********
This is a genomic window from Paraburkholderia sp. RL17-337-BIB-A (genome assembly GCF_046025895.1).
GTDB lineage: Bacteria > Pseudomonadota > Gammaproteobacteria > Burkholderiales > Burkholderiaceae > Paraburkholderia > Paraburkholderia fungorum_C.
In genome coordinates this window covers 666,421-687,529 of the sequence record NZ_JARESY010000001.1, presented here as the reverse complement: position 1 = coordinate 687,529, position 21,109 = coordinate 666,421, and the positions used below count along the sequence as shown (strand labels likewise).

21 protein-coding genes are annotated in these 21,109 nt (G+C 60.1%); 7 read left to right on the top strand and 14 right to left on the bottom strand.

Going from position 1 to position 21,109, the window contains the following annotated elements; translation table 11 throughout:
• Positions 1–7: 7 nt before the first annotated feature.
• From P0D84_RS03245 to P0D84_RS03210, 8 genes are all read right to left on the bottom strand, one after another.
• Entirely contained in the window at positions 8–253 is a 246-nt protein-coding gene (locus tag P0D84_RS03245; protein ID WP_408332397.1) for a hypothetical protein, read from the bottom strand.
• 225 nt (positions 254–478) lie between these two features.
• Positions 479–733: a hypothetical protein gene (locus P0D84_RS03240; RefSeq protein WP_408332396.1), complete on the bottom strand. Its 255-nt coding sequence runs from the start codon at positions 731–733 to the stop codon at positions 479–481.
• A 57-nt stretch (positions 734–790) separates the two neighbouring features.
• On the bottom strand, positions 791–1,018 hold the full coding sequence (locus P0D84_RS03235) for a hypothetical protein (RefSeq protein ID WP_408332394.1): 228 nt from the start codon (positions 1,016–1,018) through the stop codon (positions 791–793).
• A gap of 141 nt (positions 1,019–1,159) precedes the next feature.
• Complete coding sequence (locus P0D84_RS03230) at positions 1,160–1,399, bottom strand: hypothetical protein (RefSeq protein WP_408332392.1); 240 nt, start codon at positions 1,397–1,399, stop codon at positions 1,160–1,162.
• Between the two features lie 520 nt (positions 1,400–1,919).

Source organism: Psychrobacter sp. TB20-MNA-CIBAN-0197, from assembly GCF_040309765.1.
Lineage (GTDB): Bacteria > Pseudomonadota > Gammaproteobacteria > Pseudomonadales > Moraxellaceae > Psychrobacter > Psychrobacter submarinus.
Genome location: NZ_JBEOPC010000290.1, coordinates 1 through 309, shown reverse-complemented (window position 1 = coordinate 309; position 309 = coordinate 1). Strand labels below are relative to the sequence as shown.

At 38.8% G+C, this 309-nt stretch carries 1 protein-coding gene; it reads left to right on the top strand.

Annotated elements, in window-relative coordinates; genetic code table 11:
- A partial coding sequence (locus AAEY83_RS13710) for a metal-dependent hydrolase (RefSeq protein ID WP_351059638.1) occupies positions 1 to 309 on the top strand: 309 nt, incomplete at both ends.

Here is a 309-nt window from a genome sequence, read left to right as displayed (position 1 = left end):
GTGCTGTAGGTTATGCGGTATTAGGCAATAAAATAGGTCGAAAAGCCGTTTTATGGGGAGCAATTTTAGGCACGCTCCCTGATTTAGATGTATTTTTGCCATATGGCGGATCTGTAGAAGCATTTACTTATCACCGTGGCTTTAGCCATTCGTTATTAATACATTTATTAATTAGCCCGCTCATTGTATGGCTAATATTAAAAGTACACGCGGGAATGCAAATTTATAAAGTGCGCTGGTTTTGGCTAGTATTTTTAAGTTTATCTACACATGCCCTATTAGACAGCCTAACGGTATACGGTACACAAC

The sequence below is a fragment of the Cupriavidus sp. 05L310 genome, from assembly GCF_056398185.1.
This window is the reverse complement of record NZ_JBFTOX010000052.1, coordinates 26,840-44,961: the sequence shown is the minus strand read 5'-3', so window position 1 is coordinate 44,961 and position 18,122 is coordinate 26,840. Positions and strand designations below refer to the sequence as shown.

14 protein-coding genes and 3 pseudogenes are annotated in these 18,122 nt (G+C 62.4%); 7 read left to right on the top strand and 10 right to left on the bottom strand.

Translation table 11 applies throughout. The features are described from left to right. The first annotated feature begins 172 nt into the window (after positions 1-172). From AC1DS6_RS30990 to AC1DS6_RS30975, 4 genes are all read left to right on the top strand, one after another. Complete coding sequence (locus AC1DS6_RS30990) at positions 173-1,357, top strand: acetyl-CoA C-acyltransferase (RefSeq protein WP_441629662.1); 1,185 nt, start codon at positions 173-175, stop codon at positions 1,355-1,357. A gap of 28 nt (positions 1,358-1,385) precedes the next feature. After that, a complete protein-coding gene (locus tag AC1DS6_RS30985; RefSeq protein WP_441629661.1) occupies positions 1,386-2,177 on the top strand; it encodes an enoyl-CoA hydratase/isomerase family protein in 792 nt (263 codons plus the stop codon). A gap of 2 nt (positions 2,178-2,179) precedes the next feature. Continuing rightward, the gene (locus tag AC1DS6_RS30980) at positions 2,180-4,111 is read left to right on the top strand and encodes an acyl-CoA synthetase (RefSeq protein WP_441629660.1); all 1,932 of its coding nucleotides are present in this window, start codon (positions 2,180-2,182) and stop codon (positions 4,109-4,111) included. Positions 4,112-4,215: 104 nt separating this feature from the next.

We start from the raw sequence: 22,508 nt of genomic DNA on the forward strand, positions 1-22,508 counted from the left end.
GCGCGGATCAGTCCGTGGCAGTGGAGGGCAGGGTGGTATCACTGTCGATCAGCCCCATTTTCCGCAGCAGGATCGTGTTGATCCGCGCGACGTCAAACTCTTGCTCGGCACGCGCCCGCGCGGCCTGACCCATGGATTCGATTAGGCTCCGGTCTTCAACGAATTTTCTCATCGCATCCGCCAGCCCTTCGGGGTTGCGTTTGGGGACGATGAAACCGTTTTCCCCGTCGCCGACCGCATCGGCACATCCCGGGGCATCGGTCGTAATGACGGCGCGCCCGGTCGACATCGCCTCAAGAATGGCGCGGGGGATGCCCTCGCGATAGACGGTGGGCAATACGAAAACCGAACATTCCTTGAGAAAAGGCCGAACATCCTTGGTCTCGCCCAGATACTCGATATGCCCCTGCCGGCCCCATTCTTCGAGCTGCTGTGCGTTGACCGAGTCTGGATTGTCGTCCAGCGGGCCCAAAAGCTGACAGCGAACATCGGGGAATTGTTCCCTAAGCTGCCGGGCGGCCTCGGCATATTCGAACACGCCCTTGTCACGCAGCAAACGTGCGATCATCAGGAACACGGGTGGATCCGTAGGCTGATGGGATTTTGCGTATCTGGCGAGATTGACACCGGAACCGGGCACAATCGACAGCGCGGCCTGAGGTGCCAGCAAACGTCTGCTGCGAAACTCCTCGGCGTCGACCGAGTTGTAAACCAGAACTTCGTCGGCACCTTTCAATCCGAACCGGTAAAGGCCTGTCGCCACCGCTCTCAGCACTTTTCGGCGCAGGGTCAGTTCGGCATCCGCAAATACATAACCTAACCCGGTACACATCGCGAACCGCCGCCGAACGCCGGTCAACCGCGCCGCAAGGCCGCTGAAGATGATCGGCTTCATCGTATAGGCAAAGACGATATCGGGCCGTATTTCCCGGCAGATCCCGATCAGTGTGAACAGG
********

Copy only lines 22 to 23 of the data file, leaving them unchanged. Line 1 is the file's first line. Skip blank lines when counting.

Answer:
Here is a 309-nt window from a genome sequence, read left to right as displayed (position 1 = left end):
GTGCTGTAGGTTATGCGGTATTAGGCAATAAAATAGGTCGAAAAGCCGTTTTATGGGGAGCAATTTTAGGCACGCTCCCTGATTTAGATGTATTTTTGCCATATGGCGGATCTGTAGAAGCATTTACTTATCACCGTGGCTTTAGCCATTCGTTATTAATACATTTATTAATTAGCCCGCTCATTGTATGGCTAATATTAAAAGTACACGCGGGAATGCAAATTTATAAAGTGCGCTGGTTTTGGCTAGTATTTTTAAGTTTATCTACACATGCCCTATTAGACAGCCTAACGGTATACGGTACACAAC